Rick and Morty Super Bowl TV Spot Shows Insidious Invasion

Adult Swim and Pringles reveal the first Rick and Morty TV spot in which the young grandson is pushing potato chips... or is he?

Rick and Morty Wearing Sunglasses

It is safe to say that the Smith household has seen its share of malevolent attacking forces over the years. There was that time they had a nasty infestation of space parasites who made themselves appear like “Uncle Steve;” and on another Rick and Morty occasion, they were overwhelmed by giant Praying Mantis’. Even Rick Sanchez himself could be viewed as an invading force. Yet nothing might be so insidious as what Rick and Morty face in their first Super Bowl TV Spot: product placement.

That is the gist of the new funny video that partnered Pringles potato chips with Adult Swim’s flagship series, Rick and Morty. In the below video, some on-brand self-awareness sees Rick and Morty’s older sister, Summer, watching TV long enough to wink at the camera about getting paid to sell chips. And then it happens… Morty runs into the living room to offer an overeager endorsement of stacking Pringles flavors. But not is all as it seems. If you have any doubt, watch for yourself…


Rick likely picked up on the menace before we did simply because Morty entered a room without saying “ah jeez.” We should’ve known, we should’ve known!

When it comes to pushing potato chips, your mileage may very but we found the TV spot to be cutely clever, if only for its shrewd reworking of a classic Rick and Morty situation. Echoing a my personal favorite Rick and Morty episode, “Total Rickall” from season 2, the mundanity of everyday life is turned on its head when Rick spots a threat in disguise. In the aforementioned episode, it was parasites who tricked the whole family, even Rick, by creating an illusion in which they appeared to be long lost friends and family members who never existed like “Ghost in a Jar” and “Frankenstein.”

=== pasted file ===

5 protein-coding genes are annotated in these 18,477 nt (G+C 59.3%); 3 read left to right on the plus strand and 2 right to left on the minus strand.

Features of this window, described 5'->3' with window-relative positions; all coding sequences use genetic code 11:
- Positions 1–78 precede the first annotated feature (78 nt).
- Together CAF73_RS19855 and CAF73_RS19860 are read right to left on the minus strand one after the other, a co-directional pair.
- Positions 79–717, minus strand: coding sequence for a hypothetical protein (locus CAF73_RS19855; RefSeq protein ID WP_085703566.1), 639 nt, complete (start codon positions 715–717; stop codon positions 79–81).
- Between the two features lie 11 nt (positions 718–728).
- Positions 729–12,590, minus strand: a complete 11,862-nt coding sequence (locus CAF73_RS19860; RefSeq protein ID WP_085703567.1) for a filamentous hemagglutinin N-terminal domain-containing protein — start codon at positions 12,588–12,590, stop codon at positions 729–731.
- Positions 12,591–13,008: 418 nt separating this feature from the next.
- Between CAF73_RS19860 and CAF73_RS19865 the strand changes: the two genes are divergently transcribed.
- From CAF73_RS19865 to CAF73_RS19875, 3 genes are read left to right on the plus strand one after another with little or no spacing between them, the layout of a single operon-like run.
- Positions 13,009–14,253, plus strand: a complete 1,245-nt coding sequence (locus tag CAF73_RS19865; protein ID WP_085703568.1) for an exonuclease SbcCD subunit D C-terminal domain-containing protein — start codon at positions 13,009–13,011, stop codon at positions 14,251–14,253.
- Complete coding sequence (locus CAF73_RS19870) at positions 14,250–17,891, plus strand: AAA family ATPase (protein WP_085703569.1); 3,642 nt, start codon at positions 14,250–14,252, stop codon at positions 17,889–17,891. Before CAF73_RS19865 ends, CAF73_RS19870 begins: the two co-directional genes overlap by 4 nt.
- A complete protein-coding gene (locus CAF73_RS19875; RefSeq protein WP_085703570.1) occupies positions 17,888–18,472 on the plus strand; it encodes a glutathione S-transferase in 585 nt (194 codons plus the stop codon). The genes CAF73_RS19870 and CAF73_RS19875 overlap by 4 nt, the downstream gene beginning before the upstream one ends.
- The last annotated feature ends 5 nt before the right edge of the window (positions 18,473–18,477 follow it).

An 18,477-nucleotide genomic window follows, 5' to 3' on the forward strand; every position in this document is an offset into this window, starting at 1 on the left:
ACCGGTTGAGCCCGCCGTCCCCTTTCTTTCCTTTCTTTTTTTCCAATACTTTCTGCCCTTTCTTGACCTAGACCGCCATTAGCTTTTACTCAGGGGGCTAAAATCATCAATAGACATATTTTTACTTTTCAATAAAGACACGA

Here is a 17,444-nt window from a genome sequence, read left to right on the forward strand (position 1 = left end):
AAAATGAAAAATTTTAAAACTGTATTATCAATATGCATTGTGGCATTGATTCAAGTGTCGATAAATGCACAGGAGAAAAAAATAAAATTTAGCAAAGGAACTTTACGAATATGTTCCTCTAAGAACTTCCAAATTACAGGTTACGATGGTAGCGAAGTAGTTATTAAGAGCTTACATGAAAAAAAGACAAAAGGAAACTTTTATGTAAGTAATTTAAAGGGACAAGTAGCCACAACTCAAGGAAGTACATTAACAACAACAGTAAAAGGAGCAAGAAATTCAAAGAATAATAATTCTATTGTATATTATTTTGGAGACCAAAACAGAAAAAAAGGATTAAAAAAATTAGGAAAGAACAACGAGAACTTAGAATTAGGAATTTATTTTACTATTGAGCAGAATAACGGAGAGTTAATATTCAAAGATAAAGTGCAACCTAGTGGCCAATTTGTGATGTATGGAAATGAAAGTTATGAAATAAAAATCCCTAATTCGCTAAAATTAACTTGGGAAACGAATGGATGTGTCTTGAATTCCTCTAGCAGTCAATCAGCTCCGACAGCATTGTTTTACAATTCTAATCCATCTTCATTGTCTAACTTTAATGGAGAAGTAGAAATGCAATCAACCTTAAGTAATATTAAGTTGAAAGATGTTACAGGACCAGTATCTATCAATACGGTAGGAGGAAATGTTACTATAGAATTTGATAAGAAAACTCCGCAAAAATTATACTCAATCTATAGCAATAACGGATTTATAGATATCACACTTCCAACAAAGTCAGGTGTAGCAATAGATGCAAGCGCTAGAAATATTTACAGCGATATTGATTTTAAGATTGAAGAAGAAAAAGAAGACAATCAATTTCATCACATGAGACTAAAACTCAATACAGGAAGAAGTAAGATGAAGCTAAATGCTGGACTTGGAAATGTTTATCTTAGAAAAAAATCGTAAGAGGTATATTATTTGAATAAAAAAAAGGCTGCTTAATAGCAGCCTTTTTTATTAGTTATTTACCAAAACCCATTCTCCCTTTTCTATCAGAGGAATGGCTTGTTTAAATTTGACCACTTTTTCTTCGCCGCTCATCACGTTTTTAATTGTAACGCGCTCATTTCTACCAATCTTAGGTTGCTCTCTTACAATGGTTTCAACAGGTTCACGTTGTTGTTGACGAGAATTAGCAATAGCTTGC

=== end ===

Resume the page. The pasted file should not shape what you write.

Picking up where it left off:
In the advertisement, it’s Morty himself who’s been replicated (or assimilated?) by the soulless forces of capitalism into an army of Pringles-marketing robots with catch phrases and slogans dripping from their speakers.

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It’s also a reminder of how far Rick and Morty has grown in popularity from the late night cult hit originally created by Dan Harmon and Justin Roiland. Originally, Rick and Morty was intended to be niche, especially after Harmon’s bid at network sitcom writing led to the little watched, if beloved by fans, Community. Now though, Rick and Morty has gone from waiting years between perfectionist seasons to having a yearly output thanks to a deal Harmon and Roiland signed with Adult Swim to produce 70 more episodes on top of the first three runs.

That was a major sign that Rick and Morty is becoming a popular institution in the realm of animated comedy. The show leading a pricy Super Bowl TV spot for a major brand is another. The current cost for a Super Bowl TV Spot in 2020 is estimated to be $5.6 million for 30 seconds. So it’s safe to assume that even if Roiland and Harmon earned “hardly anything” for the Pringles ad (thanks Rick!), it still was enough to buy whole lot of chip stacks.

Here’s what you need to know about the current Rick and Morty Season 4.

David Crow is the Film Section Editor at Den of Geek. He’s also a member of the Online Film Critics Society. Read more of his work here. You can follow him on Twitter @DCrowsNest.